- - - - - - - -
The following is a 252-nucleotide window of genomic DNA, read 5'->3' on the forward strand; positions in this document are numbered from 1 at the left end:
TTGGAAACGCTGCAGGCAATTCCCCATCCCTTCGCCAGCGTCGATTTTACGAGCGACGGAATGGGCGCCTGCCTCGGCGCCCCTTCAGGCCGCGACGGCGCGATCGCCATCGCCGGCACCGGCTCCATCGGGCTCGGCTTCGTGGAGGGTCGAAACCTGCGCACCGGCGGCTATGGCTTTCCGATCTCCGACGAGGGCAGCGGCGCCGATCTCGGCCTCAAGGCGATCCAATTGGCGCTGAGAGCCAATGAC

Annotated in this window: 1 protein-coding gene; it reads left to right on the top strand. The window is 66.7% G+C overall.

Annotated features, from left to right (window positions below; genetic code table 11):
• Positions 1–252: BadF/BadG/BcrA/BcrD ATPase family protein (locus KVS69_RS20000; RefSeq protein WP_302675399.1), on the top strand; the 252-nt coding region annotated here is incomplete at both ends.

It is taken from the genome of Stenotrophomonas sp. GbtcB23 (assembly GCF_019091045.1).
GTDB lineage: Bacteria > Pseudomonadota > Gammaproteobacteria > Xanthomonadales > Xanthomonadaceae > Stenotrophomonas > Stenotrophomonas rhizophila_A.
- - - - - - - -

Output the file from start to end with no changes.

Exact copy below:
The following is a 252-nucleotide window of genomic DNA, read 5'->3' on the forward strand; positions in this document are numbered from 1 at the left end:
TTGGAAACGCTGCAGGCAATTCCCCATCCCTTCGCCAGCGTCGATTTTACGAGCGACGGAATGGGCGCCTGCCTCGGCGCCCCTTCAGGCCGCGACGGCGCGATCGCCATCGCCGGCACCGGCTCCATCGGGCTCGGCTTCGTGGAGGGTCGAAACCTGCGCACCGGCGGCTATGGCTTTCCGATCTCCGACGAGGGCAGCGGCGCCGATCTCGGCCTCAAGGCGATCCAATTGGCGCTGAGAGCCAATGAC

Annotated in this window: 1 protein-coding gene; it reads left to right on the top strand. The window is 66.7% G+C overall.

Annotated features, from left to right (window positions below; genetic code table 11):
• Positions 1–252: BadF/BadG/BcrA/BcrD ATPase family protein (locus KVS69_RS20000; RefSeq protein WP_302675399.1), on the top strand; the 252-nt coding region annotated here is incomplete at both ends.

It is taken from the genome of Stenotrophomonas sp. GbtcB23 (assembly GCF_019091045.1).
GTDB lineage: Bacteria > Pseudomonadota > Gammaproteobacteria > Xanthomonadales > Xanthomonadaceae > Stenotrophomonas > Stenotrophomonas rhizophila_A.